When I was seven, I lost my mother in a crowded shop. I had followed her confidently through the department store, not realising there was more than one blonde lady wearing a red coat. I remember crying a little and a woman in blue taking me to an office to wait while she asked a man called Harry to make an announcement over the PA system. I wasn’t bothered, I felt important. An announcement had been made about me and everyone in the shop had heard it, and there were sherbet lemons. How much of this memory can be relied on? Surely the very act of being lost should bring about grief or pain.
At school I learnt about the signposts in England being removed during the Second World War, in the event of a German parachuting in. Without signposts they would get lost very easily. In the country inside me there are no signposts. It’s dark and raining and there’s a cold wind. I cannot pin-point the moment I was parachuted in, it seemed to creep up on me. One minute I am married to a good-looking paramedic who held my hand when my cat died. I have an exciting career in advertising and an ability to eat a packet of Hobnobs and not put on weight. Now I feel like one of those photographs taken in the seventies; faded and curling at the corners. My husband is losing hair and patience, and every day I write advertising copy for incontinence pants and support stockings. Those Hobnobs? They go straight to my thighs.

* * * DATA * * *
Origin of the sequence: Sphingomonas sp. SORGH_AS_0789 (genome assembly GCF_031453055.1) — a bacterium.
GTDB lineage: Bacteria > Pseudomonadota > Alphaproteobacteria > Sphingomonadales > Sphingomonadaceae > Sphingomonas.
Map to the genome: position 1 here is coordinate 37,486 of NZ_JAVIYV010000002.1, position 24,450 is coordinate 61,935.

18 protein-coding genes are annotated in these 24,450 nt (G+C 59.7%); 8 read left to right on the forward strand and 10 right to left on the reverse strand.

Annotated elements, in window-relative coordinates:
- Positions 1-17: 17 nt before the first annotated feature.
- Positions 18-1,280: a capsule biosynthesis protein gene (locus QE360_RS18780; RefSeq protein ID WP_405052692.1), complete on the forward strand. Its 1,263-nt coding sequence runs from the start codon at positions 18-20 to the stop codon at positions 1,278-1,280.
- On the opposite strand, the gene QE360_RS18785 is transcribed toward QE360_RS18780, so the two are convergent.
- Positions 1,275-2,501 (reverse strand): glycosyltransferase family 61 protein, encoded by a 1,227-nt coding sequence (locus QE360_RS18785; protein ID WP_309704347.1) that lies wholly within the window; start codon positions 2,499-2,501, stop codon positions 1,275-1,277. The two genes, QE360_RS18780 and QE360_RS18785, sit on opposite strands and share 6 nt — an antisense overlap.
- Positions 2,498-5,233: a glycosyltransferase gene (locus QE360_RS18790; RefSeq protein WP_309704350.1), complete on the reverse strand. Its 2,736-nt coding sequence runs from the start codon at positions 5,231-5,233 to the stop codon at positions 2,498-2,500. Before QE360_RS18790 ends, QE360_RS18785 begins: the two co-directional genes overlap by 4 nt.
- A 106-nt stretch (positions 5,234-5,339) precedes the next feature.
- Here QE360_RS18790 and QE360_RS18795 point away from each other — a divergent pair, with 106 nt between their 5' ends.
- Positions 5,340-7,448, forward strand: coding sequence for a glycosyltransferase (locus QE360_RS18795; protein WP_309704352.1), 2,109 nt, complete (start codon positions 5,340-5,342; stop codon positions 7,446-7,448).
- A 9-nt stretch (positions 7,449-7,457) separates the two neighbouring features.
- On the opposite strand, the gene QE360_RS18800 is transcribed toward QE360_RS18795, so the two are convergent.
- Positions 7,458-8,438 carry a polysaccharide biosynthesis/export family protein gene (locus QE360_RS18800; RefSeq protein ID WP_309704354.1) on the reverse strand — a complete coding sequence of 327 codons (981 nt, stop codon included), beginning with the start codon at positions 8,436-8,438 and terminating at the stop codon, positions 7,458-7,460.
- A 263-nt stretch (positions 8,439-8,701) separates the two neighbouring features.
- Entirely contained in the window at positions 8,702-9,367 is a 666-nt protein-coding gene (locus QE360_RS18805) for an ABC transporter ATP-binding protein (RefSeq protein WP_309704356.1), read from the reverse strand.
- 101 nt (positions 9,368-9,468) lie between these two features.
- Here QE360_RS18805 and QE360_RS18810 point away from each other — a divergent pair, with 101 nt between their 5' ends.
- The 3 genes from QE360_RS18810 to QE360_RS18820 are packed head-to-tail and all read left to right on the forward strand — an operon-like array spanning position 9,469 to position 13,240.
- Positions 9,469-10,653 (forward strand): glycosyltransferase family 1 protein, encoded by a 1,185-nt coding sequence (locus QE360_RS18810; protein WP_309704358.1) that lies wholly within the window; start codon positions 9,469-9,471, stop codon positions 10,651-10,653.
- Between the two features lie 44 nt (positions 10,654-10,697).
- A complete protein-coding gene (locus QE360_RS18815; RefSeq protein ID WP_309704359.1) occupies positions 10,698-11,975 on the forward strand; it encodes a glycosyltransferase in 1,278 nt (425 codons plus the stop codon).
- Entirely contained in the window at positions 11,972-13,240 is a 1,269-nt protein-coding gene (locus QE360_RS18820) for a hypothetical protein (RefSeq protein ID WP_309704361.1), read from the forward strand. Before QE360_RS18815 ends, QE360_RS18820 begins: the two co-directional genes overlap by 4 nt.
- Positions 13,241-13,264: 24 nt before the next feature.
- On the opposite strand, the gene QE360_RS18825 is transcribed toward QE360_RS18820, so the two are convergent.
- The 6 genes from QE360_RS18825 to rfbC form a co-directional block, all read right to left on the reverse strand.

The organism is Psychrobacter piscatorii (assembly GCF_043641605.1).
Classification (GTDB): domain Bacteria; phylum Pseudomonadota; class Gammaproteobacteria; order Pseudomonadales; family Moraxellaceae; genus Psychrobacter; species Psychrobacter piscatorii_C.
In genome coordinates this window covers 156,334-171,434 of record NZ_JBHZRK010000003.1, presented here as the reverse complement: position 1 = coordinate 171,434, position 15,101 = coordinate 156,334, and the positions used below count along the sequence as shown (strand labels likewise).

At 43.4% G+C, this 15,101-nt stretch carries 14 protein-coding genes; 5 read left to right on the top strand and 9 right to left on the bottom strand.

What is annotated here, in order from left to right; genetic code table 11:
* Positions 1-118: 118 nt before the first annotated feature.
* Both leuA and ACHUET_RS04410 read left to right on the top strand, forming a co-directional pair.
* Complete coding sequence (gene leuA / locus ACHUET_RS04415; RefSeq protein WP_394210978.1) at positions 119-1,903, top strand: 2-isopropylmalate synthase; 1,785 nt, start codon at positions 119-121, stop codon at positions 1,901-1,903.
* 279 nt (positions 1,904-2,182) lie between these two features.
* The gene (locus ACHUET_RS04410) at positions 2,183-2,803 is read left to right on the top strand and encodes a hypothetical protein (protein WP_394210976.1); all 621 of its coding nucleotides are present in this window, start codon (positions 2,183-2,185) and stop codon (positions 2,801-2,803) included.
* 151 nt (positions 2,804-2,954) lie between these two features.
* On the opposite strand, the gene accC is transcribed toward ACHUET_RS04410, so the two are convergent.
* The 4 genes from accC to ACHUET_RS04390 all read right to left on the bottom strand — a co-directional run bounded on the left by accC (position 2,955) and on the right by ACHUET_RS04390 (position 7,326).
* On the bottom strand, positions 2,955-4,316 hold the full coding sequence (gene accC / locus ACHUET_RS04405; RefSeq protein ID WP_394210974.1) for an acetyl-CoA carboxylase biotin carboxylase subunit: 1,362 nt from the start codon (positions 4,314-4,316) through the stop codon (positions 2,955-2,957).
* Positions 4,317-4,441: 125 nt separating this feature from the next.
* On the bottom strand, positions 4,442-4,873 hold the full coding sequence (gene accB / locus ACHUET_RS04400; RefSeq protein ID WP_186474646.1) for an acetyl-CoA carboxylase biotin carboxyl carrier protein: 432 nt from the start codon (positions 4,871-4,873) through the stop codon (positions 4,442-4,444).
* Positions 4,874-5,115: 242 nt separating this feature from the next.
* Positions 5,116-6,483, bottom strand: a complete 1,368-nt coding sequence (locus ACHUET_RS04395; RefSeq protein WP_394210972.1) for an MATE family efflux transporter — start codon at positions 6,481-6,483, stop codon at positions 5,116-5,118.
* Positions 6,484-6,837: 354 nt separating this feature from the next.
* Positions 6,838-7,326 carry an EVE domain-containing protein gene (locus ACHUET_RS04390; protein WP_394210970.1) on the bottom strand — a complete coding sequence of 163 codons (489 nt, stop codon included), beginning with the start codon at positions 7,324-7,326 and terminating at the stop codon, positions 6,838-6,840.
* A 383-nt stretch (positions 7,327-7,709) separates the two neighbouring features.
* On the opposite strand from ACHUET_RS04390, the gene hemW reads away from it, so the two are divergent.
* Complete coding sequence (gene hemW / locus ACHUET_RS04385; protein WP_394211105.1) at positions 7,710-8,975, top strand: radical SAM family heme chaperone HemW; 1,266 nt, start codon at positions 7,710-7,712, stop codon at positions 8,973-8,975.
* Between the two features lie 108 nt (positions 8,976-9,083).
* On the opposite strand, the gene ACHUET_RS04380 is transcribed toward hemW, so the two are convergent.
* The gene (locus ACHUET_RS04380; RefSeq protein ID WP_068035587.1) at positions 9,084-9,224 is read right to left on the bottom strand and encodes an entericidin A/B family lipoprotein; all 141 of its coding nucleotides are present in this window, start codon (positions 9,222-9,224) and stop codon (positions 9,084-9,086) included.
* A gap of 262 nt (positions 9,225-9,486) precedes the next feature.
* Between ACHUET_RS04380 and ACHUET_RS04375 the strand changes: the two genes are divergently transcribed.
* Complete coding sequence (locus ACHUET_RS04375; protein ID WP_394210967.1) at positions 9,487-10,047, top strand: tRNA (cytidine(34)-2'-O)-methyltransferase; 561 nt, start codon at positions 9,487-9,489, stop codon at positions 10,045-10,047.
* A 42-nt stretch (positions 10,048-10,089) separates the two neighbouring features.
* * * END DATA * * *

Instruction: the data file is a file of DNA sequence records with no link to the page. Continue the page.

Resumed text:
Saturday, late afternoon, it’s humid as I put on formal clothes.
“We’ll be late.” Tim looks at his watch, lines like sentries on his brow.
“So?” I’m trying to pull on my tights without snagging or tearing.
“It’s a wedding, it’s rude to be late. Unless you’re the bride.”
“It’s not a wedding, it’s a vow renewal.”